The air ambulance service, based in Custume Barracks, Athlone has been made permanent – but it will continue to operate only during daylight hours.
In a joint statement on Wednesday, Defence Minister Simon Coveney and Health Minister Leo Varadkar announced the establishment of the permanent Emergency Aeromedical Service (EAS), as it is officially known.
It had been operated on a pilot basis since June 4, 2012, 12 months after the closure of the emergency department at Roscommon Hospital. It operates all over the country, but is especially beneficial to rural locations, such as Roscommon. It is designed to ensure that seriously ill or injured people in remoter areas have timely access to high-quality clinical care.
A cross-sectoral working group had recently been examining ways to provide a permanent service. Ministers Coveney and Varadkar considered the group’s report, and it has been agreed to establish a permanent service, continuing the current model. The current service runs from 8 am to 8 pm, seven days per week.
The ministers said the new service would be subject to an ongoing review. Minister Varadkar said that he was “delighted” that the Government had agreed to put the EAS on a permanent footing. He added: “It’s a great example of co-operation across Government and it shows what can be achieved by using existing resources, even following a deep financial crisis. “The service has been great for patients and ensures that those in remoter areas, particularly in the west, have timely access to specialised treatment available in large hospitals.” The National Ambulance Service (NAS) and Air Corps have operated the service on a pilot basis since mid-2012. Minister Coveney also welcomed the news. He added: “The professionalism and commitment of the Air Corps in providing a dedicated helicopter service to date has been exemplary.”
The air ambulance service performed 69 missions in Co. Roscommon last year, a 33 per cent rise on the 52 carried out the previous year.
Local politicians welcome news on air ambulance
There was a positive reaction in local political circles on Wednesday to the news that the air ambulance service had been made permanent.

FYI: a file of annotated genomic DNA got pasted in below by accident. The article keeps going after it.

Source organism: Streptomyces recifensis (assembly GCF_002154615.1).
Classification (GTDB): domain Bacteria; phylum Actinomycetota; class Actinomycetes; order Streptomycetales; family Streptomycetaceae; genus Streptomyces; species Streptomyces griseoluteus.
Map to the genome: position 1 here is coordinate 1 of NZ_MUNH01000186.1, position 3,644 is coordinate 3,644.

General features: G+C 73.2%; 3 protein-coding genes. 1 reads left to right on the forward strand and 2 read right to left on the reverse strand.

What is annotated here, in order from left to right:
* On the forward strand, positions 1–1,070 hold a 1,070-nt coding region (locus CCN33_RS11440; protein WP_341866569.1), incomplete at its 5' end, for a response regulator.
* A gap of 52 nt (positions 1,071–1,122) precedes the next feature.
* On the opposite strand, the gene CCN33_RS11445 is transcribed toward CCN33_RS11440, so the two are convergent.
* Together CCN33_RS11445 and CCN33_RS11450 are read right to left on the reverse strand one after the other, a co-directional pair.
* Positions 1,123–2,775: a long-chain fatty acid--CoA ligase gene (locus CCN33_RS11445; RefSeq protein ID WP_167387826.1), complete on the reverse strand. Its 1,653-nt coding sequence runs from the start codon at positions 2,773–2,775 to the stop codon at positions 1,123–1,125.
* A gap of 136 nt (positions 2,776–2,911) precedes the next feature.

Fine Gael TD Frank Feighan warmly welcomed the news, but John McDermott, the chairman of the Hospital Action Committee, expressed disappointed that its hours of operation had not been extended.
Deputy Feighan said that the service had been an “outstanding success” since it was introduced in June 2012. He added: “I am delighted that the Government has agreed to put the service on a permanent footing. “The service has been great for patients and ensures that those in more remote areas, have timely access to specialised treatment available in the larger hospitals.”
Mr McDermott, while also welcoming the news, said the hours of operation for the service – 8 am to 8 pm – should be extended. He also said: “It is not sufficient that there is only one helicopter and that it only flies during the day. “People have these events at any time during the 24 hours. “If a 24-hour service cannot be provided under the current model, other community or charitable organisations should be able to come in and provide a service to supplement it.”
Deputy Denis Naughten welcomed the Government announcement. “The pilot service which was introduced just over three years ago has been a phenomenal success, transporting over 1,000 people to hospital over that period” he said. “I have no doubt that were it not for this service, many of those people would not be around to tell of the excellent treatment which they received from the dedicated aeromedical team. “The fact that this important service has now been put on a permanent basis is not to be underestimated, because back in July 2011 the then Minister for Health was reported to have stated that the importance of an air ambulance service “probably lay in its psychological support rather than the actual use of it itself.
“Not only has the air ambulance service proved the Minister wrong, but I’m glad, that after a lot of work behind the scenes, this will now be a permanent part of our emergency services” “As someone who has campaigned my entire political career for a dedicated air ambulance service, this is a significant step forward. In fact it is now just over 16 years since I first raised such a proposal with the then Health Minister, Brian Cowen.
“Over time I would like to see this service expanded by providing 24 hour a day service and with the provision of an additional helicopter, but having said that, this is a very positive and welcome development” concluded Denis Naughten.